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World No Tobacco Day reminds us of the desolating effects of smoking on health

Stephen Leeder
Med J Aust 2015; 202 (9): 455. || doi: 10.5694/mja15.c0518
Published online: 18 May 2015

In 2004 at Columbia University in New York, I worked with colleagues assessing the economic effects of heart disease in developing economies. I was invited to Washington, DC to address young economists from the International Monetary Fund (IMF) about tobacco as a contributor to vascular disease in sub-Saharan Africa and South America.

In DC, I was not among friends. Six young men in suits armed with data generated by mathematical models of intimidating complexity told me that tobacco was good for the [economic] health of evolving economies. It was easily grown; there was always a market; and governments loved it as a stable source of tax. Health consequences did not feature in their models — and so our meeting, though courteous, was brief.

Fast forward to Melbourne, August 2010, and the 63rd United Nations-auspiced international conference of non-government organisations (NGOs) working in developing economies on health and welfare. The theme was “Advance global health: achieve the millennium development goals”.

Despite the theme being like a slogan from the Chinese cultural revolution, the discussions were lively, open and constructive. Development was discussed from social, financial and political angles; but when tobacco was mentioned, quietness descended. Most representatives of the NGOs would say nothing bad about tobacco, because they had come to depend on tobacco companies' largesse as governments, strapped by the global financial crisis, struggled for air.

We must resist fatigue and build on success

Tobacco is talked about so much that there is a serious risk of complacency, despite current estimates that one billion people will die from tobacco-related diseases this century.1 Many will die of cardiovascular disease, and in the developing world one-third of these will be people aged less than 65 years.2

But the tobacco epidemic contains stories of success even though set against a dismal global backdrop. World Bank modelling has shown that wherever tobacco is taxed, consumption falls, government revenue increases and tobacco farming can be changed to cultivate food.3 The World Bank model applies whatever the national income; raising taxes has worked in low- and middle-income countries such as South Africa, Egypt and Turkey.4

We must sustain the international response

The World Health Organization's first international treaty has been the most successful international response to the global epidemic of tobacco-related diseases.5 As the culmination of about 50 years of policy work in relation to tobacco, the Framework Convention for Tobacco Control (FCTC)6 came into force in 2005 with 168 signatory countries. It was supported by many agencies including the IMF (yes), World Bank, UNICEF, several pharmaceutical companies and international health NGOs.7 The 2011 high-level United Nations summit on non-communicable diseases resulted in a specific commitment to reduce tobacco use through accelerated implementation of the FCTC.8 Now, 180 nations representing 89.4% of the world's population are parties to the treaty.9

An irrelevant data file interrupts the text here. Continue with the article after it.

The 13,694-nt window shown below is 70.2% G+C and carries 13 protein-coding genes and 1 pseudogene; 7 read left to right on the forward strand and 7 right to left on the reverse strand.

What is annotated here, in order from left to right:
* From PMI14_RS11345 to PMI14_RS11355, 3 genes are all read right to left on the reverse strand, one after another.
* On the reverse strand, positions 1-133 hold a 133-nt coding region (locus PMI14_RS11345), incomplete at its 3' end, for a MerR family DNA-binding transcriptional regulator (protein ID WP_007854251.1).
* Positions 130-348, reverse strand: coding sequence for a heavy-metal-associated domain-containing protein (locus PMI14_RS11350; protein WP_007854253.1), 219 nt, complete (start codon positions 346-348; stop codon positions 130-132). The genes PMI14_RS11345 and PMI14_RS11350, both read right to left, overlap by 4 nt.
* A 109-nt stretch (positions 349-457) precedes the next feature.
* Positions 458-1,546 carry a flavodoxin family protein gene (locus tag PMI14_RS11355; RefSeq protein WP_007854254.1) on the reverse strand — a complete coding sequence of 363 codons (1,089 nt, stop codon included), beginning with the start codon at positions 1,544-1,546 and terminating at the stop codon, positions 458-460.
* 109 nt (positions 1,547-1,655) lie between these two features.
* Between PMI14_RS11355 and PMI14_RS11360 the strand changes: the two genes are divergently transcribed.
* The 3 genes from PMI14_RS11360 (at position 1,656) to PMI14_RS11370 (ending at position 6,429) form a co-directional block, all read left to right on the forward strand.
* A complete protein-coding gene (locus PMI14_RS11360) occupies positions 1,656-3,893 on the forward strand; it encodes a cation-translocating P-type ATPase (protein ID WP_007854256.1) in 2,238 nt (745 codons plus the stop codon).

The FCTC has two arms. The first comprises demand-side controls covering pricing and taxation, and non-price tactics to protect people from others' smoke and to regulate packaging and labelling, advertising and sponsorship. Supply-side measures — the second arm — are especially difficult to enact. Derek Yach, a principal contributor to the development of the treaty, writes on its tenth anniversary that

state monopolies led from China, Indonesia and India are poised to soon be the dominant manufacturers by volume of traditional tobacco products. Implementation of the FCTC will be tougher as state monopolies' power grows — as it is in the very countries where prevalence remains extremely high or increasing.7

We must not rest on our laurels

Australia ranks highly in the success of its tobacco control strategies. The prevalence of smoking in Australia has fallen from 72% in men in 194510 to 15% now.11 The residual risks of smoking from years ago, together with those accruing to current smokers, mean there are about 15 000 tobacco-associated deaths a year in Australia.12 Plain packaging is having an effect, and social mores have changed.

From here, ensuring the availability of high-quality information about tobacco and smoking through social media to assist young people to make informed choices makes good sense. New products such as e-cigarettes should be viewed with scepticism, especially given the tobacco companies' enthusiasm for them. Water-pipe smoking, for example, is enjoying a vogue in Australia13 and its health effects have been documented by the WHO.14 Support for smokers who wish to quit may not need to be extensive to be effective.

This is not an unwinnable battle.

  • Stephen Leeder

  • Menzies Centre for Health Policy, Sydney.


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